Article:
The rewards can be anything you choose! By incorporating fitness rewards into your long-distance running training program, ‘you’ll feel much more motivated to run! I always love a new pair of shorts from lululemon, OR what about grabbing a ROAD ID for yourself to make sure you are safe?

9 – Stretch & Strengthen

We know running is necessary to accomplish a half marathon or a marathon. However, if you want to perform at your peak, ‘you’ll also need to incorporate stretching and strength training into your regime. By stretching regularly, you can lower your injury risk and prevent the onset of soreness after your run. Likewise, you can maximize your running speed and boost your endurance by implementing strength training into your routine.

Sidenote: Check out my book, “Rulon Rules: Strength Training and the Triathlete,” on 

10 – Don’t Run Every Day

When you start to see consistent improvements, you may want to go out for a run every day. However, getting plenty of rest is just as important as training regularly, and for the best results, you need to strike a healthy balance between the two. To do this, aim to have three days per week where you ‘don’t do any running and keep physical activity to a minimum.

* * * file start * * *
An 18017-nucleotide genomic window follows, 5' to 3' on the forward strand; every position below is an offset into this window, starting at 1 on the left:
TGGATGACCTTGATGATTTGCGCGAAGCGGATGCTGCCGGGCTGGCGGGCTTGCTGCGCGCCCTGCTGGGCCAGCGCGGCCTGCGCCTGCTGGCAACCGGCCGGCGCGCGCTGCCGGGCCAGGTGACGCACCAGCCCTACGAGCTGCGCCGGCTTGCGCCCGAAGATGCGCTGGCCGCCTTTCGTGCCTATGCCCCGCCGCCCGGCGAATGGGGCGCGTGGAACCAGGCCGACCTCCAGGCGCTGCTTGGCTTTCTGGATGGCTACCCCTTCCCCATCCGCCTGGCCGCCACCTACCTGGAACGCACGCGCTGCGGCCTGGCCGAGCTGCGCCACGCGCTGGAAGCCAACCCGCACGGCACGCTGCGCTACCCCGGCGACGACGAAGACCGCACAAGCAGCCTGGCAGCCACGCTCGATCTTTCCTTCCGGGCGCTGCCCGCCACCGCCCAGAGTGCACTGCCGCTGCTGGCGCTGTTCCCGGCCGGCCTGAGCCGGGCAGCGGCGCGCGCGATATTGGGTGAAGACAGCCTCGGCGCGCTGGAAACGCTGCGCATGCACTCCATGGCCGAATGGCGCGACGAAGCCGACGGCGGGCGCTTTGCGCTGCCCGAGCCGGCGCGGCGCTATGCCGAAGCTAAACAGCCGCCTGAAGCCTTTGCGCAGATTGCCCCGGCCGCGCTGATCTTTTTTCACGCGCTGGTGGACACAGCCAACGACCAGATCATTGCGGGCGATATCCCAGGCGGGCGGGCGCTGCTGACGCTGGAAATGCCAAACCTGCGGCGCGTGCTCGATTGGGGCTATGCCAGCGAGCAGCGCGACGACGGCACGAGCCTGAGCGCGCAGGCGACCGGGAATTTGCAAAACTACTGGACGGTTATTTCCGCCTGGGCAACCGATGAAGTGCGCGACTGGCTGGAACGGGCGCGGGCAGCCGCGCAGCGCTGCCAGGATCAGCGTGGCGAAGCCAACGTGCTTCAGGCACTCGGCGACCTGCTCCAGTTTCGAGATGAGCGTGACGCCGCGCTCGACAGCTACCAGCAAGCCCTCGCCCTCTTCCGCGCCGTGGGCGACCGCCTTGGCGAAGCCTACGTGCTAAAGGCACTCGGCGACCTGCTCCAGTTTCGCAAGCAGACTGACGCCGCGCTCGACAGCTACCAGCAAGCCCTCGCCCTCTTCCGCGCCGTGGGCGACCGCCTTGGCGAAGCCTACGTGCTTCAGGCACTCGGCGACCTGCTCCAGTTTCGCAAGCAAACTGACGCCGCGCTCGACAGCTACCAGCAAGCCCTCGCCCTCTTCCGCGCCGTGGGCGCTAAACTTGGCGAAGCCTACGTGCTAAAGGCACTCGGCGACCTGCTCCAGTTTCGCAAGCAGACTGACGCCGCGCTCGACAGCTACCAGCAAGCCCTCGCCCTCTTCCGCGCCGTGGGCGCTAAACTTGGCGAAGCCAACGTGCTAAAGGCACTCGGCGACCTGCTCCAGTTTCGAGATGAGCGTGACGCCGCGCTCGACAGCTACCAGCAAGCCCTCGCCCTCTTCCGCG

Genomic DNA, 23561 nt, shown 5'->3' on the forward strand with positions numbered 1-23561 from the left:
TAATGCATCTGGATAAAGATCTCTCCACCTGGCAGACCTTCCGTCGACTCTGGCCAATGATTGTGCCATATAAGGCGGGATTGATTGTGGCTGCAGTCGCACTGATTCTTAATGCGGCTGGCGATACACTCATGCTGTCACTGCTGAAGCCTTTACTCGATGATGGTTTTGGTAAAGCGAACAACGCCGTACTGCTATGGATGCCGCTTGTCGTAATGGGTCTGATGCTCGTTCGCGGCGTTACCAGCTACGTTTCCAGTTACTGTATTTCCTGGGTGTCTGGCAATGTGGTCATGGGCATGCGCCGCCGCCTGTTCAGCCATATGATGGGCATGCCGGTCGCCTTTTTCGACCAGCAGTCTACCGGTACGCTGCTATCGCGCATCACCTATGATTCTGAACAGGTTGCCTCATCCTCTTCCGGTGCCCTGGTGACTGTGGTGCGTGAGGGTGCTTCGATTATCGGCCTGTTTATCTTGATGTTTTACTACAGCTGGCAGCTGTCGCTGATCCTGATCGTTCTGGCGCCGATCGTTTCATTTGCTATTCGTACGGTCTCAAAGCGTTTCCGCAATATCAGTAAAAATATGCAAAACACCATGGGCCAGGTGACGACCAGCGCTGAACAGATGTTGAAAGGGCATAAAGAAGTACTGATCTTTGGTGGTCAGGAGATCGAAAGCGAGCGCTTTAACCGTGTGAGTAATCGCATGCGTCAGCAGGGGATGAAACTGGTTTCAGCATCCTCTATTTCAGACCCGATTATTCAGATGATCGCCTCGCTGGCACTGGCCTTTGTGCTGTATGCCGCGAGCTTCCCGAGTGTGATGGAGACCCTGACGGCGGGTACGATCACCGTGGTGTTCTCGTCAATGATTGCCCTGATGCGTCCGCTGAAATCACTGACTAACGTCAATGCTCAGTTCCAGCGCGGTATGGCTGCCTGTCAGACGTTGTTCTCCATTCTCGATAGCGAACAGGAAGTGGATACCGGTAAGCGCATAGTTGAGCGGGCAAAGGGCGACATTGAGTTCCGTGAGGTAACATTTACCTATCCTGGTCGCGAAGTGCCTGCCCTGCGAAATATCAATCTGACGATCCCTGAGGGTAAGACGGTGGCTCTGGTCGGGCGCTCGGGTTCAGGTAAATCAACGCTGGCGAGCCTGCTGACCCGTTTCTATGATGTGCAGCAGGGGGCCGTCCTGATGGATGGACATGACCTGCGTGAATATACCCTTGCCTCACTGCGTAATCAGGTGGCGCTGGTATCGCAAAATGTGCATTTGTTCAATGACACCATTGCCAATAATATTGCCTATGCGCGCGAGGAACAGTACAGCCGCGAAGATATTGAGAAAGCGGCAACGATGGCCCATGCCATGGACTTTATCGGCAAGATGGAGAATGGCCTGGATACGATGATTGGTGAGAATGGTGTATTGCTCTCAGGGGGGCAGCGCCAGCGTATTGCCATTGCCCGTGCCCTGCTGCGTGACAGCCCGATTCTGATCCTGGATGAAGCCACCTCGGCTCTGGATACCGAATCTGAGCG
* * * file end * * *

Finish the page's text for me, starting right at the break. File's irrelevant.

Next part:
I hope this article helps to make your introduction to the world of long-distance running a little easier. Now all ‘that’s left to do is get started and complete your very first long-distance run. So grab that Endurance Running Plan today! 


AUTHOR: Jen Rulon

I have been coaching triathletes, runners, and cyclists for over 21+ years; I received my Master's Degree in Kinesiology with an emphasis in Exercise Science. And as you may have learned, there is more to life than swimming, biking, and running. It is a lifestyle, and I am here to help you cross that finish line with a smile, whether it is an Ironman Triathlon or the Ironman of Life. You can find my knowledge shared in Triathlete Magazine, Runners World, on the TEDx Stage, the Health and Wellness Expo in San Antonio, TX, Southwest Research Institute Human Performance Summit, Training Peaks Workshops, "Self Motivation Strategies for Women" on Amazon, Men's Journal Online, and the New York Times. I also practice what I preach—she's a 15x Ironman Triathlete who participated in the Ironman World Championship in Kona, Hawaii, on October 14, 2017.